Contributors: Danny Newman and Ronen Goldman
Critical illness coverage is one of the lesser-known products that we offer, but it deserves some attention because it can change lives. Before we talk about it, though, we’d like to share two stories from the Goldfus Insurance archives. We’ve changed the names and some other details to protect each person’s identity, but both stories are true.
Meet Ari and Emily
Ari was a healthy, hard-working 39-year old father of four, living in a moshav near Modiin. He was a successfully self-employed carpenter who specialized in building top-end, customized kitchens. On average, Ari brought home 18,000 NIS monthly. His wife, Emily, 38, was a teacher in a local school, with a monthly salary of 6,000 NIS.
Ari and Emily worked hard for the first eight years of their marriage to save up enough money to buy their own home. Their mortgage repayments came in at NIS 4,800 each month.
They were doing fine and making ends meet until the morning that Ari woke up with strong pains in his chest, shoulder, and jaw. Ari was rushed to hospital, where he underwent emergency open heart bypass surgery. The operation was a success, and the doctors told Ari that he should recover completely. But because his job was very physical and demanding, Ari’s doctors advised him to rest for at least two months before returning to work.
The trouble was, Ari and Emily relied on his income for mortgage payments, groceries, mishpachton bills, piano lessons, and all the other standard costs that it takes to keep a family of six afloat. Ari had disability insurance, but that only kicked in after he had been off work for three months. His monthly income had gone from reasonable to nearly zero. Ari was meant to be recovering, but instead, he was stressing about how to make ends meet.
Meet Itai and Natalie
Itai and Natalie were a young couple living in Rechovot with their three kids, aged six, four, and nine months. Itai was an occupational therapist working for the kupah in a clinic close to their home. Natalie worked part-time as a receptionist at a Tel Aviv-based firm of accountants. Itai’s salary fluctuated, depending on his hours each month. He could earn up to 6,000 NIS. Natalie earned NIS 4,750 NIS. She kept to a part-time schedule so that their kids didn’t have to be enrolled in tzaharon programs.
The family managed just fine on their salaries. They enjoyed “staycations” and camping instead of lavish vacations, and they received help from Natalie’s mom in Raanana whenever an unexpected expense cropped up. Everything worked well until their four year old, Yonatan, was diagnosed with leukemia.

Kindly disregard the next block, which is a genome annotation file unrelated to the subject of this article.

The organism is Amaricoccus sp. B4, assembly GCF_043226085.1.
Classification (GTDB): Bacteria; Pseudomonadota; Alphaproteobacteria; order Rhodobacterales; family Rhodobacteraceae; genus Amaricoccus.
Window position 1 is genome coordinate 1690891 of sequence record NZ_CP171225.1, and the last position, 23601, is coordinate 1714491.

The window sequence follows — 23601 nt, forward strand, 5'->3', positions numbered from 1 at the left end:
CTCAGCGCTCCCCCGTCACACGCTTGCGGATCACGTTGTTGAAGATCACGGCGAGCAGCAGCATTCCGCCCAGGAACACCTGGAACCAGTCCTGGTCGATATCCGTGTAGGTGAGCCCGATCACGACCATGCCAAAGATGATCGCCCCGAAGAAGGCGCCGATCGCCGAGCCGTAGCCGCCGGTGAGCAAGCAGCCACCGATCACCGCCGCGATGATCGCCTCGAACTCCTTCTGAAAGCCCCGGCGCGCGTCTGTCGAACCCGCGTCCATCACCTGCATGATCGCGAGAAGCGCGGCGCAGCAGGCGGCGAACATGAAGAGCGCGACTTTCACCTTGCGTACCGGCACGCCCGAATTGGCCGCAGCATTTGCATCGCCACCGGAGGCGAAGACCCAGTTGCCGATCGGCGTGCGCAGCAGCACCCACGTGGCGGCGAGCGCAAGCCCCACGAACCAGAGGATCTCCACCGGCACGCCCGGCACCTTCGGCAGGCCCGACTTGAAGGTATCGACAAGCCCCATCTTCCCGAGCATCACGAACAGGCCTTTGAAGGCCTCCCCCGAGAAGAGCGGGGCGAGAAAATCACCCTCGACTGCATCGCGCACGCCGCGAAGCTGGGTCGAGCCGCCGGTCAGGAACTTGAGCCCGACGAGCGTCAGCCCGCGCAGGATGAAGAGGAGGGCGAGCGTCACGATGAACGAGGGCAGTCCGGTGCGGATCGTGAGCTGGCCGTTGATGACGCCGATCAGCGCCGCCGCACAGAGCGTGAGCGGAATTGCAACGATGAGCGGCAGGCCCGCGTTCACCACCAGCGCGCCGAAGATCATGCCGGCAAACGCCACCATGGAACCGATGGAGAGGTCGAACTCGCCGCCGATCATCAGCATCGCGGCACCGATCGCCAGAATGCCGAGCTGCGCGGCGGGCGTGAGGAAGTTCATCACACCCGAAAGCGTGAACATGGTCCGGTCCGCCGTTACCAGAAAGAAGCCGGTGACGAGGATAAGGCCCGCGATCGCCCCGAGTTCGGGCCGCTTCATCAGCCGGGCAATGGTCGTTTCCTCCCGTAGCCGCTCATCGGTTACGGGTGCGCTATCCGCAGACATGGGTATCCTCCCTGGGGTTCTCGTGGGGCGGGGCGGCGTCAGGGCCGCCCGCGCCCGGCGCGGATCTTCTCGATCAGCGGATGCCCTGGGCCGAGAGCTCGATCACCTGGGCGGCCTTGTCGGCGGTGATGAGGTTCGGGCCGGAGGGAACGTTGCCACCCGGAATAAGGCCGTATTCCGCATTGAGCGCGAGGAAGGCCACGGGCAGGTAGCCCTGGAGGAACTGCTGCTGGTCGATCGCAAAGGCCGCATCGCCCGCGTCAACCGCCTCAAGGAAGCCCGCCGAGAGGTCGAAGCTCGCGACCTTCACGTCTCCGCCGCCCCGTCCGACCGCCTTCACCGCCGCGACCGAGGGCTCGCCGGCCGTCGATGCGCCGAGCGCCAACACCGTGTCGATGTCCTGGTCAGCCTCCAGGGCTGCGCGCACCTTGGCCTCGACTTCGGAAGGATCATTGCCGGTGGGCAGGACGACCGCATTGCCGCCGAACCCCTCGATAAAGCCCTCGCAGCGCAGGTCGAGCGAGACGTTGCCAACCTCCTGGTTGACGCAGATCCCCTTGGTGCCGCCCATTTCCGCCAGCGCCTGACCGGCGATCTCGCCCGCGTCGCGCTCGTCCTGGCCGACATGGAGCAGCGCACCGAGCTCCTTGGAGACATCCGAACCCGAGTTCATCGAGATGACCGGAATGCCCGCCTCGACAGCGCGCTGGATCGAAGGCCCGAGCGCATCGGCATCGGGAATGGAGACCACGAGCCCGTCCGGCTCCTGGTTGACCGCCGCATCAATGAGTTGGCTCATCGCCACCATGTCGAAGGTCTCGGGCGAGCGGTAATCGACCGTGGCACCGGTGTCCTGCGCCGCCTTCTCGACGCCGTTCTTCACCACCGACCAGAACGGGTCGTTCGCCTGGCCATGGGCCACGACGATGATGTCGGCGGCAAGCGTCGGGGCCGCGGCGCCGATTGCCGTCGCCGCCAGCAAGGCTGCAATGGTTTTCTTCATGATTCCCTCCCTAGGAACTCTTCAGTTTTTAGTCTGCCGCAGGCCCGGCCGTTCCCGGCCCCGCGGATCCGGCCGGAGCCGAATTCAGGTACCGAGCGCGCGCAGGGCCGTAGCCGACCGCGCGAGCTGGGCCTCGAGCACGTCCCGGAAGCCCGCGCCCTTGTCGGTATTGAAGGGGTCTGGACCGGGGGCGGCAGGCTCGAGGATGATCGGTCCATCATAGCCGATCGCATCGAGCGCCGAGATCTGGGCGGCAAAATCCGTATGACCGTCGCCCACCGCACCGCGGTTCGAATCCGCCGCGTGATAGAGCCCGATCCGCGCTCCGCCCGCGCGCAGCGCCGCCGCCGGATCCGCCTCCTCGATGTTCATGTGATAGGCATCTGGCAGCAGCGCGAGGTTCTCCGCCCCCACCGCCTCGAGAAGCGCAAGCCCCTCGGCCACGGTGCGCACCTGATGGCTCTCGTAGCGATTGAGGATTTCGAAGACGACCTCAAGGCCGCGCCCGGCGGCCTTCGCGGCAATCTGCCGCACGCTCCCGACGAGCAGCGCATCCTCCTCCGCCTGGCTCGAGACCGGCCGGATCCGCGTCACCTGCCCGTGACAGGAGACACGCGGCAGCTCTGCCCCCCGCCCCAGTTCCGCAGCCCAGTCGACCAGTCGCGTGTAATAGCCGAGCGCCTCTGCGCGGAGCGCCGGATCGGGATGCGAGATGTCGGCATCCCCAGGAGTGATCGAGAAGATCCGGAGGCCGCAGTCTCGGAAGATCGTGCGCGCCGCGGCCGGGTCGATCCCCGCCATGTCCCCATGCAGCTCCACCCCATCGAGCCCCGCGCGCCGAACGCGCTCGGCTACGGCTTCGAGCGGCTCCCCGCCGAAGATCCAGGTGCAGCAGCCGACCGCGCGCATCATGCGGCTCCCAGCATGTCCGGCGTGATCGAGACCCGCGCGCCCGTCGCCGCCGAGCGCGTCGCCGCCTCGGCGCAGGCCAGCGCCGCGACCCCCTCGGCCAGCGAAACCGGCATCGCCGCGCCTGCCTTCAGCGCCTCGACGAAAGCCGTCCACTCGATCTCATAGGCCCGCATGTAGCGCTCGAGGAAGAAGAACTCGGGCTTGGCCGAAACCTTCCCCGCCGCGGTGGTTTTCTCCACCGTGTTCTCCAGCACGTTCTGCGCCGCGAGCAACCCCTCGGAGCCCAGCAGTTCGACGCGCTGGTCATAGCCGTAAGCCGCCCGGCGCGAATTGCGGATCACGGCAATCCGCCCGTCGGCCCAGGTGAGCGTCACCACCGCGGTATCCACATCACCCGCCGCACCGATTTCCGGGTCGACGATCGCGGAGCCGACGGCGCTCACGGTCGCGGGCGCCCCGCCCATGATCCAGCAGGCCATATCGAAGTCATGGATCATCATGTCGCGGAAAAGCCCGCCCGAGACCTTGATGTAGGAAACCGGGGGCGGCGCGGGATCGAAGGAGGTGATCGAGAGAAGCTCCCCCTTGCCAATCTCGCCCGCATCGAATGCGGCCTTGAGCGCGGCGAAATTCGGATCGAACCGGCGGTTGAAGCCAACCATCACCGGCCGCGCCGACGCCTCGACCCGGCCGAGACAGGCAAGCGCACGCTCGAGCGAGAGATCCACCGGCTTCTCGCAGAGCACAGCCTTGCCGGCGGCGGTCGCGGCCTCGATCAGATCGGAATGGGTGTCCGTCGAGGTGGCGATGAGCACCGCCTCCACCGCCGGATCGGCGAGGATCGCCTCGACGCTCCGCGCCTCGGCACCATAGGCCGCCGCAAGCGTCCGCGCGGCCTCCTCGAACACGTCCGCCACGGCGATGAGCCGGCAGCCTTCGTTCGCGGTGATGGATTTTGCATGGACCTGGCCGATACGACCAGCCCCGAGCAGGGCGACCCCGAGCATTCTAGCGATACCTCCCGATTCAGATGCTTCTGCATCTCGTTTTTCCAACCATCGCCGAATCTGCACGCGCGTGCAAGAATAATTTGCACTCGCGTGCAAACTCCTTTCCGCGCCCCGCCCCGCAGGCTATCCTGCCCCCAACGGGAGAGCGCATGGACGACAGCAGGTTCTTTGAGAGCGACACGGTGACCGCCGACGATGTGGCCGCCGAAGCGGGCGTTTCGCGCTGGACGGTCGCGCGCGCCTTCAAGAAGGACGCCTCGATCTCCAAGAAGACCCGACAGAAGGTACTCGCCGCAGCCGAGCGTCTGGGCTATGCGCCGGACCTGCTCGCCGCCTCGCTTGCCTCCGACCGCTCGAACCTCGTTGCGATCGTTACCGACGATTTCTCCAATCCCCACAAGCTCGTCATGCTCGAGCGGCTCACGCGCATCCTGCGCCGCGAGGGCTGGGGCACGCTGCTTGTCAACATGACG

Yonatan’s prognosis was good, but he had to receive intensive treatment at the Rambam hospital in Haifa. Their son’s health was Itai and Natalie’s biggest concern. They took turns to stay with Yonatan in Haifa, while the other parent stayed home to look after their two other children. Natalie’s mom helped as much as she can.
Obviously, their income suffered. Natalie took unpaid leave from her job, and Itai drastically reduced his work hours to accommodate Yonatan’s treatment. They quickly exhausted their meager savings to cover their rent and didn’t know where to turn next. As well as worrying about losing their son, they worried about losing their apartment.
Financial Stress Makes a Hard Situation Worse
While the two families were in different situations, they both faced a similar challenge. On top of coming to terms with a frightening medical diagnosis, they also had to cope with financial stress and uncertainty.
Critical illness coverage can prevent additional concern, freeing you to concentrate on the important things in life.
How will Critical Illness Coverage Help?
Critical illness coverage (bituach machalot kashot) is relatively inexpensive. It could cost as little as 5 NIS each month, but its impact can be priceless.
Critical illness coverage is an insurance plan that pays out a predetermined lump sum when a critical illness is diagnosed, according to the policy’s terms and conditions. It’s designed to relieve the burden of financial stress that can accompany a diagnosis. Recipients can spend the payout however they like – on rent or mortgage payments, medical costs, grocery bills, or even a family vacation to ease the stress of the situation.
The cost of monthly premiums depends on age; for Itai and Natalie’s son, Yonatan, critical illness coverage would have cost just under 10 NIS/month – and it would have paid out NIS 100,000 to support his family during his treatment and recovery.
Ari’s policy would have cost 55 NIS per month. It’s a more expensive policy than Yonatan’s, due to his age, but worth it for the 100,000 NIS payout that would have limited his family’s anxiety, and helped him recover without the burden of financial stress.
Claims on critical illness policies are significantly higher than those on life insurance policies. In the average family, it’s far more likely for someone to be diagnosed with a critical illness than for a breadwinner to pass away. But while most people see life insurance as a way of taking responsibility for their family, few of them know about the importance of critical illness coverage.
For a small investment, you could have the critical illness coverage that you can’t afford to be without.
For more information about critical illness coverage, contact us today!